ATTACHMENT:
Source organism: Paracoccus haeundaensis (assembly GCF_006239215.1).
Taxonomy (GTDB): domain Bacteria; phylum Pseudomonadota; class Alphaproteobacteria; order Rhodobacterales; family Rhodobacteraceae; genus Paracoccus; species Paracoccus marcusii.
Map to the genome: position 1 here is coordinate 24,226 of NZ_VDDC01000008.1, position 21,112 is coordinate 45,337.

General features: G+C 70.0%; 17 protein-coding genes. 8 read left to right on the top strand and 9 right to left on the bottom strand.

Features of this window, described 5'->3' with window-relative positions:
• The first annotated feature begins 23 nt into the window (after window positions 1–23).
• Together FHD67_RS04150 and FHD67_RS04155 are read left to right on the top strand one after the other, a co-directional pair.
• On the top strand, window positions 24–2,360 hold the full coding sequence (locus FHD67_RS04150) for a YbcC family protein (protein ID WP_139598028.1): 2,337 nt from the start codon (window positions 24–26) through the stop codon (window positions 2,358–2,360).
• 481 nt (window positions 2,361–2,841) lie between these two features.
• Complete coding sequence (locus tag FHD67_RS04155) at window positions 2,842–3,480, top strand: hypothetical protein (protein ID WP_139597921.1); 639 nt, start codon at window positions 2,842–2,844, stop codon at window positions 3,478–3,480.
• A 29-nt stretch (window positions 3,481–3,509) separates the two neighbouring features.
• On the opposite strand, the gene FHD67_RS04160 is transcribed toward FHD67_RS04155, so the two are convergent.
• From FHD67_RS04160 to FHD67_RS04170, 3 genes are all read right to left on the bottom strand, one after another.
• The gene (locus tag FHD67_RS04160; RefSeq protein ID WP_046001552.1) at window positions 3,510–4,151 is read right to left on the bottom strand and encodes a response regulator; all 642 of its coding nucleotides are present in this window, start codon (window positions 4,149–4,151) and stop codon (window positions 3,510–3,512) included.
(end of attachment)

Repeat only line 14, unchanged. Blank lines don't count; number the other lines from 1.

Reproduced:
• The gene (locus tag FHD67_RS04160; RefSeq protein ID WP_046001552.1) at window positions 3,510–4,151 is read right to left on the bottom strand and encodes a response regulator; all 642 of its coding nucleotides are present in this window, start codon (window positions 4,149–4,151) and stop codon (window positions 3,510–3,512) included.